The Role of Criminalistics in Police Investigations

As soon as a crime is reported, an investigation is opened by the police or law enforcement agency with jurisdiction.

Police detectives and investigators use criminalistics in crime-scene investigations. Criminalistics is “the scientific study and evaluation of physical evidence in the commission of crimes.” Criminalistics plays a vital role in organizing crime scenes, helping victims, ensuring justice, and serving the public.

Criminalists cover a broad range of criminal justice jobs within the forensic science field that examine physical evidence to link crime scenes with victims and offenders. Criminalists are sometimes referred to as lab technicians or crime scene investigators, a term made famous by the TV drama CSI.

These criminalists consult with experts, examine and analyze a variety of evidence including fingerprints, hair, fibers, skin, blood, and more. The criminalists then use their analysis to determine answers to how a crime was committed.


A report from the National Institute of Justice outlined the role of criminalistics in police work. Criminalists investigate a variety of crimes, including domestic and aggravated assaults, burglary, robbery, sexual violence, and homicide.

Here are the basic functions completed by criminalists:

Establishing an element of the crime

  • It’s important for criminalists to establish proof that a crime occurred and to determine the cause and manner of death. Autopsies will help confirm the latter, while sending crime scene samples of blood, drugs, or semen, for example, could help determine the crime itself.

Identification of a suspect or victim

  • Fingerprint and DNA testing are two examples of forensic evidence that criminalists use to identify an offender.

Associative evidence

  • This type of scientific finding can help link the offender to the victim. Examples of associative evidence include hair follicles, blood, semen, fingerprints left on an object, foot impressions, and more.


  • Criminalists try to reconstruct how the crime happened using evidence from the crime scene. For example, certain evidence on a gunshot victim can discern the distance between a victim and the shooter.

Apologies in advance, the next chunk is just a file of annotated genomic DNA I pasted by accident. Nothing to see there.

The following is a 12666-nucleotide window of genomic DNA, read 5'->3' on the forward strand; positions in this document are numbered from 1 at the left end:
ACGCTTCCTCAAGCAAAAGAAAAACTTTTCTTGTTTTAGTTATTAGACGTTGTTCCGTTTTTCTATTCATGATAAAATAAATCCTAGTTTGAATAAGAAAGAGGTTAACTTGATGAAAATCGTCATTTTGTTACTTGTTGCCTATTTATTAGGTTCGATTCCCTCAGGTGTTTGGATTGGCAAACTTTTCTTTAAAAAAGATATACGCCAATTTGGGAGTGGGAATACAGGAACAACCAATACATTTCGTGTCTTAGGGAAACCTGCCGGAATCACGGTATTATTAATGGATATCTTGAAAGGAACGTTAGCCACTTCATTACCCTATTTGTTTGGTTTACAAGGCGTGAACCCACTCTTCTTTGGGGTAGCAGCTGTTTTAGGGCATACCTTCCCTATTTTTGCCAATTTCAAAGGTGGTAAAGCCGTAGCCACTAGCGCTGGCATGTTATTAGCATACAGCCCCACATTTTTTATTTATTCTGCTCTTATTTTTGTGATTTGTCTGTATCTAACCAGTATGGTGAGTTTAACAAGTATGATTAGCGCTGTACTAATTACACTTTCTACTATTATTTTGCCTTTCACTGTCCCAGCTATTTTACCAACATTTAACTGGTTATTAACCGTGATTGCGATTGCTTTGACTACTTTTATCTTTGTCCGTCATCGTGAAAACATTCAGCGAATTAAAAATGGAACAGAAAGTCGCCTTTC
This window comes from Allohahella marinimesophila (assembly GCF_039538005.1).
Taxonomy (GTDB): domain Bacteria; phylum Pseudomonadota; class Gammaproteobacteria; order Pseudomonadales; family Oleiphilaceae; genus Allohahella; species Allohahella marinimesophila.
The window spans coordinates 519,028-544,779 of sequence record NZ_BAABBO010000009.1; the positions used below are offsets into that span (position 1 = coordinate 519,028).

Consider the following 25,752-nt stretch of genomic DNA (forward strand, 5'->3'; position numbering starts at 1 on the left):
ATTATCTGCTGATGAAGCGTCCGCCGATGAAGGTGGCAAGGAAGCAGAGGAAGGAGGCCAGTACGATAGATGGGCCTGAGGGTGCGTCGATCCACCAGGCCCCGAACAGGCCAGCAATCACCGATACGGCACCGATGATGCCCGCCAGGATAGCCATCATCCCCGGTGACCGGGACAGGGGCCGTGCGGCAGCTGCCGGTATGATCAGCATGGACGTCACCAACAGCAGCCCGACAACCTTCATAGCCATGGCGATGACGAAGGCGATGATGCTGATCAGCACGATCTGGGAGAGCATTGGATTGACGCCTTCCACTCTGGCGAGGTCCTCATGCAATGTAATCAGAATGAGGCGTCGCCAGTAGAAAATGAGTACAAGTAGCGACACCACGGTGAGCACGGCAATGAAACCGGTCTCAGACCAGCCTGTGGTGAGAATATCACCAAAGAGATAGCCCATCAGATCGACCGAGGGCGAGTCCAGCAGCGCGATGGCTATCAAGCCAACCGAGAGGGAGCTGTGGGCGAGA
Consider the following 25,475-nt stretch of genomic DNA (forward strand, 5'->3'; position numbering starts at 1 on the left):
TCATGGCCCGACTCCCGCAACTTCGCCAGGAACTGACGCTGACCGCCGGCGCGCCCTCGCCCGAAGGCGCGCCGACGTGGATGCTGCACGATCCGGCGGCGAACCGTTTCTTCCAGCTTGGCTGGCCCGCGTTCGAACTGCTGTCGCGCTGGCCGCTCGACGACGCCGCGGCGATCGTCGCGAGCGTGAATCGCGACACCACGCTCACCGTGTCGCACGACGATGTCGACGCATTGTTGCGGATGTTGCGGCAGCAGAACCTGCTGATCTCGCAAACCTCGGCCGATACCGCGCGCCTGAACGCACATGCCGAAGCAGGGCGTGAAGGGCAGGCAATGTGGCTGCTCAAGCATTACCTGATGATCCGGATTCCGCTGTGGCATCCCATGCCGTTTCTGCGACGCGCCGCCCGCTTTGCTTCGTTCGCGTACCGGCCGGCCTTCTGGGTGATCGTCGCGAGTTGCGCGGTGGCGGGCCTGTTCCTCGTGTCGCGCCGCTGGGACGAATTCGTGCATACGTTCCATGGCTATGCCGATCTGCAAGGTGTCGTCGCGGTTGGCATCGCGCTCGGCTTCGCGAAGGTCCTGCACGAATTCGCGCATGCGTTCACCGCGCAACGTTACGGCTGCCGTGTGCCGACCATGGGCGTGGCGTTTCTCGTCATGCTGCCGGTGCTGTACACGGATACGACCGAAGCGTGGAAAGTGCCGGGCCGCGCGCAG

• Physical evidence from a crime scene can corroborate or refute information that investigators collect during interviews with witnesses, victims and suspects.


The FBI and U.S. Department of Justice distribute a guide for criminalist protocols when responding to a crime scene.

Here’s what the Justice Department recommends takes place.

Arrival/Initial Response

  • Upon arriving on the scene, criminalists should attempt to preserve the crime scene with minimal disturbance of the physical evidence.
  • Criminalists should make initial observations to assess the scene while ensuring officer safety and security.
  • They should react with caution. Offenders could still be at the crime scene and criminalists should remain alert and attentive until the crime scene is declared clear of danger.

Documentation and Evaluation

  • The investigator(s) in charge should set responsibilities, share preliminary information and develop investigative plans in compliance with department policy and local, state and federal laws.
  • Criminalists should speak with the first responders regarding observations from the crime scene before evaluating safety issues at the scene, establishing a path of exit and entry, and initial scene boundaries.
  • If multiple scenes exist, criminalists should establish and maintain communication with personnel at those sites.

Processing the Scene

  • Based on the type of incident and complexity of the crime scene, criminalists should determine team composition on site.
  • Criminalists will assess the scene to determine which specialized resources are required. For example, forensic examiners could be called to the scene, or a coroner to investigate a cadaver.

Completing and Recording the Crime Scene Investigation

  • Criminalists should establish a crime scene debriefing team, which enables all law enforcement bodies to share information about findings before the scene is released.
  • Criminalists determine what evidence was collected, discuss the preliminary scene findings with scene personnel, discuss potential forensic tests that will take place, and initiate any action required to complete the crime scene investigation.


The latest technological trends are making criminalistics an even more effective process. A report from the Netherlands Forensic Institute found that time is a chief factor in the scientific analysis of evidence.

Thanks to new technology, criminalists can perform some work previously done solely in labs at the crime scene, which allows for more accurate forensic investigation. It also allows for the study of large amounts of digital evidence in shorter time.


A career as a criminalist is one available with a degree in criminal justice. If this sounds like an interesting career path for you, then enroll today in Virginia Wesleyan University’s fully-online BA in Criminal Justice. Our accredited online program teaches you the real-world skills you need to succeed as a criminalist or in another criminal justice role, and our online format allows you to balance your education with your busy life.

Learn from highly qualified professors, including criminalists, in classes designed for your success. Apply today!